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Why is mobility important? 

“It prevents injuries, enhances performance, improves posture and alignment, and is great for recovery. Without mobility training, you increase your chances of injuring yourself, reduce your body’s ability to perform, limit your functional movement and you increase your risk of living in chronic pain or discomfort, either now or in years to come,” says Kelly.

If we continue with the squat example, good mobility isn’t just about better depth and posture, it’s also about long-term results. Without good mobility, your body may start to compensate by recruiting smaller muscles or compromising your form. Your heels might lift, your knees might turn inwards, or you might push through your knees and rely on your quads rather than your glutes. 

Suddenly, you’re wondering why your knees or back are hurting and you’re not seeing any strength or muscle gains. Unfortunately, most people don’t realise they have poor mobility (or think working on mobility isn’t necessary) until it’s too late and they’re in pain or injured.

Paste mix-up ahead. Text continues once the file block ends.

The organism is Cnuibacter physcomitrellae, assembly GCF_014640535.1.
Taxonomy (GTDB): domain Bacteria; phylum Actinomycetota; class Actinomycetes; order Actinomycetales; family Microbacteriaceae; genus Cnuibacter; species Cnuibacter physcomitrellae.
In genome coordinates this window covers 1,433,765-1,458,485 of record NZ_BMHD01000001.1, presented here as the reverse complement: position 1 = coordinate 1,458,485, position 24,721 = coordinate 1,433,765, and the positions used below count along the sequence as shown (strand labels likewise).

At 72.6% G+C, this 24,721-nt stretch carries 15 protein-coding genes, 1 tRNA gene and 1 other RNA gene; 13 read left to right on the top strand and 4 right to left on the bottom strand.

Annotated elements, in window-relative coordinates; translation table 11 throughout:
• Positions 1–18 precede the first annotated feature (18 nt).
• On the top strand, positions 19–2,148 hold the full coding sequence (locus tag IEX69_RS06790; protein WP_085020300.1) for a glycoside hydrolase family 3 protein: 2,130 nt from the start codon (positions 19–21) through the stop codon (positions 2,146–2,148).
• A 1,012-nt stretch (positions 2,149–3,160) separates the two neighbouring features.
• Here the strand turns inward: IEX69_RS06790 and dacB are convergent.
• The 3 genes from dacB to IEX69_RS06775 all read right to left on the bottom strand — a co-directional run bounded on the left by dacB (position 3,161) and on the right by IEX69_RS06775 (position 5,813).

Want to keep progressing, seeing results and avoiding injury (not to mention being able to move freely as you age)? Start prioritising your mobility today!

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How can you make mobility exercises part of your routine?

Thanks to high demand from the Sweat Community and the amazing Kelly MacDonald, mobility training now has a six-week program of its own in the Sweat app. 

Mobility & Strength in Motion is designed to increase your range of motion, flexibility, strength, posture and body alignment to help you move every day with more freedom and confidence. Each week, you’ll have four 30-45 minute full-body workouts using a variety of equipment and unique exercises, alongside cardio sessions to keep you moving. 

For other ways to work on your mobility, a good routine to get started with will include three things: 

  • Self myo-fascial techniques (like foam rolling) to release muscle tension.

  • Dynamic mobility drills as part of your warm up to practice moving joints through a full range of motion. 

  • Static stretching to increase flexibility.

Dynamic drills and stretching should be performed after you’ve warmed up and increased your blood flow. This will ensure the muscle tissues are more supple and allow better movement, during your drills AND your workout. In the Sweat app, you can select the in-app warm up for any workout, which includes mobility drills to complement your Sweat session.

“The dictionary defines mobility as the ability to be able to move or be moved freely or easily in relation to the joint, but to me, mobility is so much more than that,” says Kelly. “It’s the freedom it gives you to confidently walk through life knowing your body is capable of whatever challenge you throw at it.”